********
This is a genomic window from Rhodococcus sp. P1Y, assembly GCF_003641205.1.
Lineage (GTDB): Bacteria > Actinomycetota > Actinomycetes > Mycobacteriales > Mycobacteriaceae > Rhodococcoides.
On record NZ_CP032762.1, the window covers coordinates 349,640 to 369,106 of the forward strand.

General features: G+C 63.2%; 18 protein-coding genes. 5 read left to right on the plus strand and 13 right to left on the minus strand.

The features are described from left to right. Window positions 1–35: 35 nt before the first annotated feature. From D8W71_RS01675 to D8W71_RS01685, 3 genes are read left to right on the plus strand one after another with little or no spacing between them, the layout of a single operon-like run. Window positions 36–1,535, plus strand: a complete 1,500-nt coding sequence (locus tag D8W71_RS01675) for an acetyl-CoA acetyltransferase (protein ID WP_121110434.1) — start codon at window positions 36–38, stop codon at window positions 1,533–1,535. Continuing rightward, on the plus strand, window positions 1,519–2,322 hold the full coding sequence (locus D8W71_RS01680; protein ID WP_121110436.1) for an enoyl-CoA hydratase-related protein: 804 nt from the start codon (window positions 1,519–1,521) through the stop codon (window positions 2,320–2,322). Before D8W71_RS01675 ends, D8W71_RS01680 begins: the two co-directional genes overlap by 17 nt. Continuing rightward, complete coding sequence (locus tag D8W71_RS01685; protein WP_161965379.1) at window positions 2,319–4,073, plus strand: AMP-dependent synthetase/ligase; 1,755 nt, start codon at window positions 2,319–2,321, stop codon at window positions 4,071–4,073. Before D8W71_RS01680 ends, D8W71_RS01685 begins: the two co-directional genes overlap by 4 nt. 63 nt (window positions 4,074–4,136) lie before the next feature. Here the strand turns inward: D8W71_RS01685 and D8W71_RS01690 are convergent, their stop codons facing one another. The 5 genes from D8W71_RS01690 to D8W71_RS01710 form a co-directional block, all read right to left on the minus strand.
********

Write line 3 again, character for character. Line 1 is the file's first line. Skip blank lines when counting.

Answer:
On record NZ_CP032762.1, the window covers coordinates 349,640 to 369,106 of the forward strand.